Tribal Contracts Must Be Honored—Permanently
Most Americans know of the broken treaties that scar the history of the United States’ treatment of its First Peoples. Many do not know of more recent broken promises.
For years, the federal government systematically breached its contracts with Indian tribes under the Indian Self-Determination and Education Assistance Act (ISDEAA). The Bureau of Indian Affairs (BIA) and the Indian Health Service (IHS) refused to pay—and Congress refused to appropriate—the full amount of “contract support costs” necessary to carry out tribal contracts.
The failure to pay these costs, which include necessary administrative and overhead costs, meant that tribes were forced to either reduce essential governmental services to their people or subsidize federal programs with scarce tribal funding.
Tribes deliver excellent services to their people. In Alaska, we know health outcomes are better when patients receive services in a culturally appropriate and familiar environment. The “Nuka System of Care,” developed by Southcentral Foundation, an IHS service provider in Anchorage, offers a holistic system of care that is dedicated to the physical, mental, emotional and spiritual wellness of a person.
The model also is being used to treat Alaska’s veterans, with great results. Tribes and tribal organizations delivering excellent care shouldn’t be penalized for their use of self-determination contracts, they should be supported. Tribes have been fighting for decades to get the federal government to honor its contractual commitments.
After 20 years of litigation and two Supreme Court decisions in favor of tribes, the federal government is currently negotiating settlements of claims for unpaid contract support costs that total in the billions of dollars.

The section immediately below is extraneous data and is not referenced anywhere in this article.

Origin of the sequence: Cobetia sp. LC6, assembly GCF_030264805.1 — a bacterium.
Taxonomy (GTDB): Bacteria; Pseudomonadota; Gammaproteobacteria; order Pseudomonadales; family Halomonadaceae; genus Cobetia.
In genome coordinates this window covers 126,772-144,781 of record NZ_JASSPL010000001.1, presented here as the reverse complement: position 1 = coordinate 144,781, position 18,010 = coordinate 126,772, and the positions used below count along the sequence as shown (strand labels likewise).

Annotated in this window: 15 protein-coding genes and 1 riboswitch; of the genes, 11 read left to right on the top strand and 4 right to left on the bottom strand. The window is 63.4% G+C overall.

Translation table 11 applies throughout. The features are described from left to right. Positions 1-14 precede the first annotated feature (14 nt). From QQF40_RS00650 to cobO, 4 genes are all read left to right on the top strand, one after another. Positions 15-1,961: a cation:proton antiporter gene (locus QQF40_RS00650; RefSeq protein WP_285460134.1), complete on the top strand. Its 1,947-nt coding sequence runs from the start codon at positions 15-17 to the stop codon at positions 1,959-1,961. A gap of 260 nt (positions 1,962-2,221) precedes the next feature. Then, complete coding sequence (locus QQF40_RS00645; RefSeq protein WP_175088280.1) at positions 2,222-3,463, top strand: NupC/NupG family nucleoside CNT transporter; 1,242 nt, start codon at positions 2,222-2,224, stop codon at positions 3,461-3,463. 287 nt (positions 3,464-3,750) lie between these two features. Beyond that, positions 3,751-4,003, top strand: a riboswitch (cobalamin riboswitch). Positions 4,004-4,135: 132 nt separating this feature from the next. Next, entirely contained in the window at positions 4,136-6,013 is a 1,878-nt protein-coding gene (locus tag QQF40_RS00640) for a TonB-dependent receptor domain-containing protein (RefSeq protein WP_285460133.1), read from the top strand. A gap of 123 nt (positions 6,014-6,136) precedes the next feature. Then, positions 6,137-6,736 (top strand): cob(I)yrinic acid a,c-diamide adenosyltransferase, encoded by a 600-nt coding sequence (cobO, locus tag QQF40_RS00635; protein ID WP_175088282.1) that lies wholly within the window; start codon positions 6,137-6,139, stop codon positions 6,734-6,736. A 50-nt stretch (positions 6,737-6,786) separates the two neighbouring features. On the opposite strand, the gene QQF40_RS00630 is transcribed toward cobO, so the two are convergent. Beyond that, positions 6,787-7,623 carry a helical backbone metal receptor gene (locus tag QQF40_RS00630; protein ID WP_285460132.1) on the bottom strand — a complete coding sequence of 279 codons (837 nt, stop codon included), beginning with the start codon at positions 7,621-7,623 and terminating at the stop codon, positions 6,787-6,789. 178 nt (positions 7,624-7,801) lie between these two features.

In 2014, Congress removed contract support cost spending caps and instructed BIA and IHS to fully pay tribes what they are due. This was a major step forward and I’m proud of the work to get these caps lifted.
But because they were not provided any additional funding to pay for these debts, BIA and IHS used discretionary funding that normally would have been directed towards other vital programs—in effect robbing Peter to pay Paul. Removing the caps shows progress but it is not a permanent solution nor does it guarantee full funding in the next Congress and beyond.
A permanent solution is necessary to ensure that full funding of contract support costs continues indefinitely and is not paid for by cuts to BIA and IHS programs. As the House and Senate appropriations committees recognized this year, until such a solution is enacted the Committees are “in the untenable position of appropriating discretionary funds for the payment of any legally obligated contract support costs.”
That’s why, as a member of the Senate Appropriations Committee, I have introduced legislation to resolve this dilemma and ensure that tribal contractors are treated fairly and paid in full like other government contractors. The bill is a simple amendment that adds contract support costs to the list of mandatory appropriations. Payment of full contract support is mandatory; appropriating the resources to guarantee those payments also should be mandatory.
That means contract support cost funding would no longer have to compete with funding for other BIA and IHS programs. As a separate permanent appropriation, these costs would no longer come out of the agencies’ discretionary appropriation. Not only the obligation to fully pay, but the funds to do so, would be permanently established in federal law.
The United States must ensure that its contractual promises to tribes do not go the way of the broken treaties. My bill proposes a common sense solution that squares the appropriations process with the mandatory nature of contract support cost obligations.
At no net cost, the federal government would avoid liability, protect Indian programs, and honor tribal contracts.
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